L’As du Fallafel - L’As du Fallafel – or, “Falafel Ace” – is well known in Paris for a reason. Their falafel is out of this world! We managed to score a table during the very busy lunch hour and immediately ordered their famed oversized pita sandwiches stuffed with creamy hummus, crispy falafel, tahini, homemade hot sauce, and veggies. With a side of fries, of course. I’m getting hungry just writing about it. Prices are cheap for the portion size and quality of the meal.
L’As du Fallafel, 34 rue des Rosiers, Paris
Chez Marianne - Just down the road from L’As du Fallafel is Chez Marianne, a little hole in the wall serving up Middle Eastern mezes, including big platters of salads, falafel, creamy hummus, and smoky eggplant. It’s a bit cramped but a great spot for a filling, healthy dinner and a cold beer. The host serenaded us with his acoustic guitar during dinner.
Chez Marianne, 2 rue des Hospitalieres Saint-Gervais, Paris
Risi et Bisi - Risi et Bisi, just a few blocks away from our hotel, was another spot-on choice for great Italian food. One of my most memorable meals in Paris was their fresh Tagliatelle pasta with truffle butter. Everything was expertly prepared, perfect sized portions, swift service, and an intimate atmosphere.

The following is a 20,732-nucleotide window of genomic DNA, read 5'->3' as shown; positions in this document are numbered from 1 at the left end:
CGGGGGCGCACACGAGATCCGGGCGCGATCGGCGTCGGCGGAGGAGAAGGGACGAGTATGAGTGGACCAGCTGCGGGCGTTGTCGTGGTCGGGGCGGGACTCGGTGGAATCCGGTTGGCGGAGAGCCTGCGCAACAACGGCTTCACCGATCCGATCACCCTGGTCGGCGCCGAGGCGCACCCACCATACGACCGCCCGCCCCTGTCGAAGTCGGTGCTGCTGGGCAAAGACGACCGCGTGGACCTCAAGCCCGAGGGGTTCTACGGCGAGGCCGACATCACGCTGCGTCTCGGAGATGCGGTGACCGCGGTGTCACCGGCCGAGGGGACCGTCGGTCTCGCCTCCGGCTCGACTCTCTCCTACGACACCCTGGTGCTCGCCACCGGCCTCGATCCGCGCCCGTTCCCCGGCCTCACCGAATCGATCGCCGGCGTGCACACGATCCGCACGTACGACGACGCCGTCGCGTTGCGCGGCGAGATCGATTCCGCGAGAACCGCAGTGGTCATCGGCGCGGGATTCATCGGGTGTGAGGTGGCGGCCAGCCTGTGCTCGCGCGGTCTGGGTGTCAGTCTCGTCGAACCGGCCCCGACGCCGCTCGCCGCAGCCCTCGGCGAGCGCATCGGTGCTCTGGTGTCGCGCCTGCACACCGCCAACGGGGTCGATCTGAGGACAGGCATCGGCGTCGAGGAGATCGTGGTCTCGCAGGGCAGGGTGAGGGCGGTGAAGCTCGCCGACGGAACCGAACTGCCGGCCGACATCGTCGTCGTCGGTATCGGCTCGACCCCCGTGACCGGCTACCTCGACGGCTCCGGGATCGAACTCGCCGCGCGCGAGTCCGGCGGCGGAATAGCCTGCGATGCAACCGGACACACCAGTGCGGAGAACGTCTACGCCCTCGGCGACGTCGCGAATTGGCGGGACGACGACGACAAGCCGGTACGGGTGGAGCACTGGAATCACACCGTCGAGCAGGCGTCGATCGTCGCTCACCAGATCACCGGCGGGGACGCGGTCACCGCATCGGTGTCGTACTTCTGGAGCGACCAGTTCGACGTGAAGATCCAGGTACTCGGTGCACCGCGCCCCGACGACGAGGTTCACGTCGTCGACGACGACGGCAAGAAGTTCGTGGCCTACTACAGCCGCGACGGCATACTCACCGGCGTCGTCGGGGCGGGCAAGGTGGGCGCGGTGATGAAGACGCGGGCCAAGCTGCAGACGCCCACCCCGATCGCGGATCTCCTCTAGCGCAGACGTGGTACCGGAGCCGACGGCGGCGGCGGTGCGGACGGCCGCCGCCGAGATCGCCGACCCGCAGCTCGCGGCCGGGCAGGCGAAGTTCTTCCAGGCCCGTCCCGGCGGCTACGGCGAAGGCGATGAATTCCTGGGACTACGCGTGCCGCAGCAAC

Risi et Bisi, 81 rue du Rocher, Paris
Scus’y - Yet another great Italian place near our hotel (I never get sick of Italian food, OK?). This one is much more casual than both Risi et Bisi and Il Piccolino – you come to Scus’y for their thin crust pizza, cold beers, and to catch a live soccer game. It’s a fun place with a lively atmosphere and a perfect late night spot after a day of sightseeing.
Scus’y, 41 rue de Constantinople, Paris
Diep - I hesitate to include Diep here because my feelings about it are very mixed. On one hand, it’s a gorgeous space with exquisite decor and serves up really excellent Chinese food. On the other hand, their prices are so inconsistent and in some cases, ludicrous. For instance, a vegetarian dish called Buddha’s Delight was in the neighborhood of 12 Euro (not bad). In order to bulk up the dish a bit, I asked for some tofu to be added. Little did I know, a few cubes of tofu costs an additional 8 Euro (roughly $10 US). We also asked for a pot of tea for the table (not priced out on the menu) which ended up costing us 24 Euro (roughly $30 US). Want a bottle of Heineken? That’ll cost you $10 US. Out of control. Good thing the food was really good…eat here only if someone else is paying!